Pleated Face Mask Sewing Pattern with Ties or Elastic – Free Printable

The DIY face mask pattern in this post will teach you to make a pleated fabric face mask with either elastic ear loops or fabric ties.

If you can’t find elastic to make elastic ear loops, the pattern includes additional instructions to make and use fabric ties. You can make fabric ties from cotton fabric, t-shirt material, or ready-made bias binding.

You can make this easy fabric face mask with or without an optional interior filter pocket. The filter pocket allows the wearer to insert additional layers of filtration material if they so desire.

The pattern also includes instructions for inserting nose wire into the upper nose bridge section to create a better fitting fabric mask.

A free printable PDF version of these pattern instructions is available at the bottom of the post. And you can watch the video tutorial on Youtube.

If you don’t have a sewing machine, I have a separate post with 5 Ways to Make a No-Sew Face Mask and another free pattern showing you How to Fold a No-Sew Bandana Face Mask.

fabric mask for hospitals with filter pocket, fabric ties, and bendable nose piece

Is there a need for Fabric Face Masks?

Yes! The CDC says that the use of cloth masks can help slow the spread of disease.

Many makers have asked for a pattern to sew homemade surgical-style face masks for their families, communities, and local hospitals.

There is currently a high demand for all types of face masks. Since disposable masks are hard to come by, many people have been making fabric masks to use as protective face coverings.

Members of the community are encouraged to use reusable fabric face masks and other face coverings when in public, or in situations where social-distancing is difficult

What’s more, since there is such a high demand for protective equipment for health care workers, many hospitals across the country have requested homemade surgical masks as an emergency stopgap measure.

According to the CDC, fabric masks are a crisis response option when other supplies have been exhausted.

The CDC Now Recommends the Use of Cloth Face Coverings

Federal health officials now recommend people over the age of 2 cover their mouths and noses with cloth face masks when in public.

This is a voluntary public health measure meant to help “stop the spread” when people must visit public spaces such as grocery stores and public transit stations.

CDC is additionally advising the use of simple cloth face coverings to slow the spread of the virus and help people who may have the virus and do not know it from transmitting it to others.

Sewing a cloth face mask for yourself will allow medical grade surgical masks and N95 masks to be reserved health care professionals and patients.

Homemade Face Masks are Helpful

The Centers for Disease Control and Prevention (CDC) has explained that wearing a cloth mask can help protect the people around you, especially essential workers or other people with risk factors.

The CDC explains that while homemade masks are not a substitute for social distancing, they are an important tool for protecting ourselves and others.

Everyone should wear a cloth face cover when they have to go out in public, for example to the grocery store or to pick up other necessities.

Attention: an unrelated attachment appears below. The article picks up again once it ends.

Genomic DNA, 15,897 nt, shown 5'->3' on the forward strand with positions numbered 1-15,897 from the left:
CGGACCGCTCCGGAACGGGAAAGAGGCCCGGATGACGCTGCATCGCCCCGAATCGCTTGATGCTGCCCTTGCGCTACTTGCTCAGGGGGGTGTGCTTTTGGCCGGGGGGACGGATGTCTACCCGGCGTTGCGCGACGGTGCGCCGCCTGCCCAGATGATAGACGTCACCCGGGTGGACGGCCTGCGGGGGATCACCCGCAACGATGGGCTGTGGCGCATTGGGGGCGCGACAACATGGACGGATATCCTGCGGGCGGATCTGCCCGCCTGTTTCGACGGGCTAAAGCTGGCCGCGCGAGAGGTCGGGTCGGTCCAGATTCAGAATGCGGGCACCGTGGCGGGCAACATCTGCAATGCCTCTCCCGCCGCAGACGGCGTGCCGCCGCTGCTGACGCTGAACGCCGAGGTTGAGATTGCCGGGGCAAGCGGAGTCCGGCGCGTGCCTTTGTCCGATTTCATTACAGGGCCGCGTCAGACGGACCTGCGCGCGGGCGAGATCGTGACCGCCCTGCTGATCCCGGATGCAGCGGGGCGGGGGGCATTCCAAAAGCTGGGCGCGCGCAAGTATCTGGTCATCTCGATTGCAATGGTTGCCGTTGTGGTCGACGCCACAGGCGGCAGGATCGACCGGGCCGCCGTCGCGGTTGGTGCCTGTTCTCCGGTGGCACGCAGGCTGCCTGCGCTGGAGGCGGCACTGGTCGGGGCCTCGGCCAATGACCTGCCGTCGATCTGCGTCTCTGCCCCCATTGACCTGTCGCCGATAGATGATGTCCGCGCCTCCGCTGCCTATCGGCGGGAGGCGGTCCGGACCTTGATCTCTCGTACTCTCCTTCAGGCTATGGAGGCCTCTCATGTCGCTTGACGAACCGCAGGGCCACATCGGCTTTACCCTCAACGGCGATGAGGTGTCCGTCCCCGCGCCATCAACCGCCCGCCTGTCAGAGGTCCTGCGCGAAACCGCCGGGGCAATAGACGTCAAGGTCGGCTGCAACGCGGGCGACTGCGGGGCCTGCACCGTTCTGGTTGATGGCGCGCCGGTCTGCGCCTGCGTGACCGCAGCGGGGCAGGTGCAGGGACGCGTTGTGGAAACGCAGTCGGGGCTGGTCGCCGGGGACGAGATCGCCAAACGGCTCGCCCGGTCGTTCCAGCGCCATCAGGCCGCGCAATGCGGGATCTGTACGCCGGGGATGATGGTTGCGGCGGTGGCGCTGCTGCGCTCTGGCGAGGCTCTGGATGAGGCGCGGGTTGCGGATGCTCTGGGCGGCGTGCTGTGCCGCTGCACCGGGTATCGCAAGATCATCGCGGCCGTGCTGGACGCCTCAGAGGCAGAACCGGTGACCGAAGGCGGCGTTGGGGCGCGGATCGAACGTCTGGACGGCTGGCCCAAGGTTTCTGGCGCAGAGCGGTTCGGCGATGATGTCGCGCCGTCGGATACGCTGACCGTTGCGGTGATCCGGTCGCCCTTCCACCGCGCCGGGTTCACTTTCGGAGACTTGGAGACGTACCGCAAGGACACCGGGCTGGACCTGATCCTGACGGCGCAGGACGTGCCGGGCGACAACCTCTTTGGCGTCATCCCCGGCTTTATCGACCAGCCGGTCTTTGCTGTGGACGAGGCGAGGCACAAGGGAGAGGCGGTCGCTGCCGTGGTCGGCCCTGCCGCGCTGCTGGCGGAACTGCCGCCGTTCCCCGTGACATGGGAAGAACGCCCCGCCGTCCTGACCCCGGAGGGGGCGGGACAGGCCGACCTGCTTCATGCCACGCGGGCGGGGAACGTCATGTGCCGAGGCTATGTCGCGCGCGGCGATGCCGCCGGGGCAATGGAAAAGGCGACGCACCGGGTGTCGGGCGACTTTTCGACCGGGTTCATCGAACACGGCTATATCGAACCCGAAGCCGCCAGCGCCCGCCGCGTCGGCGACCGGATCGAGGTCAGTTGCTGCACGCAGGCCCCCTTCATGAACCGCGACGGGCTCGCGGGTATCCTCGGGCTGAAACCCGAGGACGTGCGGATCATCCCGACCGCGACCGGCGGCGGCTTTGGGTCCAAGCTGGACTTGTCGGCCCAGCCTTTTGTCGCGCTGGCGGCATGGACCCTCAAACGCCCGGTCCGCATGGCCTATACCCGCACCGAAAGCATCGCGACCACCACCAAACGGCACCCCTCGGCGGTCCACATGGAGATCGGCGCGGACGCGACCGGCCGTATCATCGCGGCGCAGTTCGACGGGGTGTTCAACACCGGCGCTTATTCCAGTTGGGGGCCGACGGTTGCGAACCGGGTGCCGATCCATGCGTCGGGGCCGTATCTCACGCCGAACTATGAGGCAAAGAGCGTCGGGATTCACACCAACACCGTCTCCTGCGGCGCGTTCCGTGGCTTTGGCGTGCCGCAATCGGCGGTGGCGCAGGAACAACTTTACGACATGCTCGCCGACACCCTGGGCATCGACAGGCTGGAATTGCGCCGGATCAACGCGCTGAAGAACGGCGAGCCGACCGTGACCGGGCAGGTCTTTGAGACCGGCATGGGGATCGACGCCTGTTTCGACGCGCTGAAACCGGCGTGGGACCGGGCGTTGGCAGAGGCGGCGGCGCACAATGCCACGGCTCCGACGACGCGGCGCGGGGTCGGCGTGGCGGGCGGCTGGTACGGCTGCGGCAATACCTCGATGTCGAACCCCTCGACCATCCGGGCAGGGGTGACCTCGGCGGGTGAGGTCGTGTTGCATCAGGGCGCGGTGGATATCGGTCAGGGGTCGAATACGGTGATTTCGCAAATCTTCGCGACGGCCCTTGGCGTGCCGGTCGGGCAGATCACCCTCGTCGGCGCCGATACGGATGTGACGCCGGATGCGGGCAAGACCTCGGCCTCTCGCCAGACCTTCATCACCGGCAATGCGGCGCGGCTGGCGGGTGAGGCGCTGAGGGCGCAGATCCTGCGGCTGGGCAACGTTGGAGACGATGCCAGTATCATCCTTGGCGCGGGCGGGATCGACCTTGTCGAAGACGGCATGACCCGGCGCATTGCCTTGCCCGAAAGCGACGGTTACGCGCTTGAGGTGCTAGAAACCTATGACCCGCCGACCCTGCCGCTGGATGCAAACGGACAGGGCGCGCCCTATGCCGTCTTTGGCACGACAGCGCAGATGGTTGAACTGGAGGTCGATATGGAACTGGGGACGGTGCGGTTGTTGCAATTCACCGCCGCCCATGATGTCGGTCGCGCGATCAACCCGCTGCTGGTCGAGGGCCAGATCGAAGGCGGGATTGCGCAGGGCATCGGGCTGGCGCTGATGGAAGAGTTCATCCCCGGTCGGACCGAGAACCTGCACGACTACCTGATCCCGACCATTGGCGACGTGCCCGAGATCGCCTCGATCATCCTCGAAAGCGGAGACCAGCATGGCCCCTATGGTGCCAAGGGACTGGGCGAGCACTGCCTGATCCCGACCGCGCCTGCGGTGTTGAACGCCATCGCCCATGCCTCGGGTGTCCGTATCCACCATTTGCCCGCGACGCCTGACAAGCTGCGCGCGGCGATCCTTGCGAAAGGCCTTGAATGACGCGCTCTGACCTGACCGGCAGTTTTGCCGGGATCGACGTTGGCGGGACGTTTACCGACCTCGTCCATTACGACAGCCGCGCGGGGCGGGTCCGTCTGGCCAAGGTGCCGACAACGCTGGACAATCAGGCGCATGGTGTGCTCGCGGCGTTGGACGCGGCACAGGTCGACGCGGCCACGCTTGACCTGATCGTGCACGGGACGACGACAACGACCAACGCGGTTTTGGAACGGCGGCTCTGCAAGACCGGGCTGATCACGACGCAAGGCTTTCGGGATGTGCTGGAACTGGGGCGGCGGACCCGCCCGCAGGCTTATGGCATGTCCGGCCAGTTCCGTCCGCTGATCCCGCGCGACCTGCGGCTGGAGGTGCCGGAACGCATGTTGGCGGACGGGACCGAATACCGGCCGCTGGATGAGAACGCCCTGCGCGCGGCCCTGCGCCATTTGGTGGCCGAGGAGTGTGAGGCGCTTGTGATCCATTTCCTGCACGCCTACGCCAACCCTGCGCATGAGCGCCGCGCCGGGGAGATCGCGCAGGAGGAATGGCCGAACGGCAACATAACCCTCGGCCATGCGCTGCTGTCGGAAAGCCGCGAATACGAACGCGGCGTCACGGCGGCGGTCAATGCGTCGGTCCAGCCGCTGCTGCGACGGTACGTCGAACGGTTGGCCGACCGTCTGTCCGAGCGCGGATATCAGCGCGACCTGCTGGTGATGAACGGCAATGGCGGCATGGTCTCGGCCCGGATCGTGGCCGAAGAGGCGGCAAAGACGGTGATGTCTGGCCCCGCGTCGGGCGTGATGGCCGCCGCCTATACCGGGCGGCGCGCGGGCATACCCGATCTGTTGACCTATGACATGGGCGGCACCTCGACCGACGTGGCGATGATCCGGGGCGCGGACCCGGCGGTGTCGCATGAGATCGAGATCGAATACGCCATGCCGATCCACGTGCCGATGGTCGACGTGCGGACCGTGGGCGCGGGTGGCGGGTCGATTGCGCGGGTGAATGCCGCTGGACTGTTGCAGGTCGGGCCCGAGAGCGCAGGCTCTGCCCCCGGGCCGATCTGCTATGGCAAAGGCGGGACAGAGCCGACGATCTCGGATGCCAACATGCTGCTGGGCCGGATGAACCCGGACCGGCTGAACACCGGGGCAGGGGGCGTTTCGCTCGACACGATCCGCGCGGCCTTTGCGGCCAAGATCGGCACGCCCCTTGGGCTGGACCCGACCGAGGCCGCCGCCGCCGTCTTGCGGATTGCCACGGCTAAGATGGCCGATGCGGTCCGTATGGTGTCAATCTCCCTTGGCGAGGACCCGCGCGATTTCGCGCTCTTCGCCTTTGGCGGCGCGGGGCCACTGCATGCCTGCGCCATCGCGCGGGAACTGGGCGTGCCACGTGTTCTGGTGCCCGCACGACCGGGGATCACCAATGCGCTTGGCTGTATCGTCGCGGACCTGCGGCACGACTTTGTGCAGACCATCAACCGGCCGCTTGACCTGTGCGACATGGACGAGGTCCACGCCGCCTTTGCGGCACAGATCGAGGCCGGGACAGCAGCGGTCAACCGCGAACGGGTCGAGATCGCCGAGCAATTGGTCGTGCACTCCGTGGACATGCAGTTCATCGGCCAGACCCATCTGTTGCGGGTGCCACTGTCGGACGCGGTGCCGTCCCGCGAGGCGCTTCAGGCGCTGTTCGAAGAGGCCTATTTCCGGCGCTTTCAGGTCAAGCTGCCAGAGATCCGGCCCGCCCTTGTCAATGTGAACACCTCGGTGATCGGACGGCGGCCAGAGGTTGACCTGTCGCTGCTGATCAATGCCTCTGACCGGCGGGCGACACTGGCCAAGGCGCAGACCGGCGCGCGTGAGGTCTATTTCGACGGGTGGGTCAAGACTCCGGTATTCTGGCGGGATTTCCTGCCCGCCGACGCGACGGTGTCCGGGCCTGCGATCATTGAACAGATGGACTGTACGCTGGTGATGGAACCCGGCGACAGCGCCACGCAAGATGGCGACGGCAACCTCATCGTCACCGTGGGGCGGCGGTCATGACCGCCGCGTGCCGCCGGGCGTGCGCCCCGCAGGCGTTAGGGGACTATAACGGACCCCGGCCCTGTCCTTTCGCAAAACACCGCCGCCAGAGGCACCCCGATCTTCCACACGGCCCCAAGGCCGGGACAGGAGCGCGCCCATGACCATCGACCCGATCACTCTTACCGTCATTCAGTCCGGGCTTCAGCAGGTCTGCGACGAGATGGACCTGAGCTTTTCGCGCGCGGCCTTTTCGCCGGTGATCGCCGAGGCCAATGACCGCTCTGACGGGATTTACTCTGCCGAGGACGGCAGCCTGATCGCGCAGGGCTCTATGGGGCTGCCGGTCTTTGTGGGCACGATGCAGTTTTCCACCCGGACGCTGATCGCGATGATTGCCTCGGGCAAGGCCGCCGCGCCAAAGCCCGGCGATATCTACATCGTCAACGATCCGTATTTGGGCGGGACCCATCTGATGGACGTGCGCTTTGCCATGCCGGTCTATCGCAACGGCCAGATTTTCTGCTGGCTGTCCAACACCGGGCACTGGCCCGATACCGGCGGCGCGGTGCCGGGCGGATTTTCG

CDC.gov

Making and wearing fabric face masks is important because it helps to reserve medical facemasks meant for healthcare workers.

I strongly caution you before you spend time sewing these masks:

  1. Follow the CDC guidelines as the situation develops.
  2. Contact your local hospital and clinic to ensure that they are accepting masks, and that any masks you make will meet their individual guidelines.

The Best Fabric to Use to Make A Face Mask

Researchers at Cambridge University tested the effectiveness of a wide range of household materials for use in homemade masks. They measured how well the household materials could capture and filter small particles.

Test data shows that the best choices for DIY fabric masks are cotton t-shirts, pillowcases, or other cotton materials. Using a double layer of material for your DIY mask adds a small increase in filtration effectiveness.

Other research has found that most effective masks were constructed of two layers of heavyweight “quilters cotton” with a thread count of at least 180, and had a thicker and tighter weave.

This face mask pattern has 2 layers of fabric, and an internal pocket in which you can add additional layers of disposable filtration material if desired.

Best Fitting Face Mask

We all know that face masks need to fit well and be comfortable in order for them to be the most effective. I’ve written a guide with lots of ideas about how to adjust mask patterns and fix premade masks for the best fitting mask.

An Important Distinction

Homemade face masks are not as effective as the N95 filtration mask recommended by the CDC, and are not a substitute for proper PPE.

Rather, they are meant:

  1. To respond to the hospitals’ requests for emergency backup masks.
  2. To help community members “slow the spread” in public settings where other social distancing measures are difficult to maintain.

Sources for further reading: Cambridge StudyNatureOcc. Env MedAnnals Occ Hygiene)

Some Hospitals are Requesting Homemade Surgical Masks

Some hospitals and clinics accepting donations of homemade face masks. Organizations like Masks for Heroes have a searchable database of facilities currently seeking donations. If you are wondering where you can donate masks, they can help you find a hospital or clinic that needs them.